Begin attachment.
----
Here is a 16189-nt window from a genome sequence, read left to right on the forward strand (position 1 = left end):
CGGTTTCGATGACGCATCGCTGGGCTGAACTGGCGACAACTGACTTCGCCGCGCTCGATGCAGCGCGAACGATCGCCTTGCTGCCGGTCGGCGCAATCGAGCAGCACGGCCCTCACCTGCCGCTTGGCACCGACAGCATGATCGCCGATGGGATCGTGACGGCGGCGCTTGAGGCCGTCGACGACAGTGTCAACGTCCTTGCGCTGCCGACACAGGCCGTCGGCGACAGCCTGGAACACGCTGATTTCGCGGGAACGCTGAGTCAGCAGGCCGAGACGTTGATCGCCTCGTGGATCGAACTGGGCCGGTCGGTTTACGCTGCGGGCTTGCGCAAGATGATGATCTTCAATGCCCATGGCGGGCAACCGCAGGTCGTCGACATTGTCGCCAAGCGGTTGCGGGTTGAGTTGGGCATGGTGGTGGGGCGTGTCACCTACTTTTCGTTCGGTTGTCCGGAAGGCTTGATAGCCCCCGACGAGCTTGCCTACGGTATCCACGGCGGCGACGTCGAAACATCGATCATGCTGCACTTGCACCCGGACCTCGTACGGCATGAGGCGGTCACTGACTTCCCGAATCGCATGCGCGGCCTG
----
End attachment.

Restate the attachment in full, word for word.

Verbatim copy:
Here is a 16189-nt window from a genome sequence, read left to right on the forward strand (position 1 = left end):
CGGTTTCGATGACGCATCGCTGGGCTGAACTGGCGACAACTGACTTCGCCGCGCTCGATGCAGCGCGAACGATCGCCTTGCTGCCGGTCGGCGCAATCGAGCAGCACGGCCCTCACCTGCCGCTTGGCACCGACAGCATGATCGCCGATGGGATCGTGACGGCGGCGCTTGAGGCCGTCGACGACAGTGTCAACGTCCTTGCGCTGCCGACACAGGCCGTCGGCGACAGCCTGGAACACGCTGATTTCGCGGGAACGCTGAGTCAGCAGGCCGAGACGTTGATCGCCTCGTGGATCGAACTGGGCCGGTCGGTTTACGCTGCGGGCTTGCGCAAGATGATGATCTTCAATGCCCATGGCGGGCAACCGCAGGTCGTCGACATTGTCGCCAAGCGGTTGCGGGTTGAGTTGGGCATGGTGGTGGGGCGTGTCACCTACTTTTCGTTCGGTTGTCCGGAAGGCTTGATAGCCCCCGACGAGCTTGCCTACGGTATCCACGGCGGCGACGTCGAAACATCGATCATGCTGCACTTGCACCCGGACCTCGTACGGCATGAGGCGGTCACTGACTTCCCGAATCGCATGCGCGGCCTG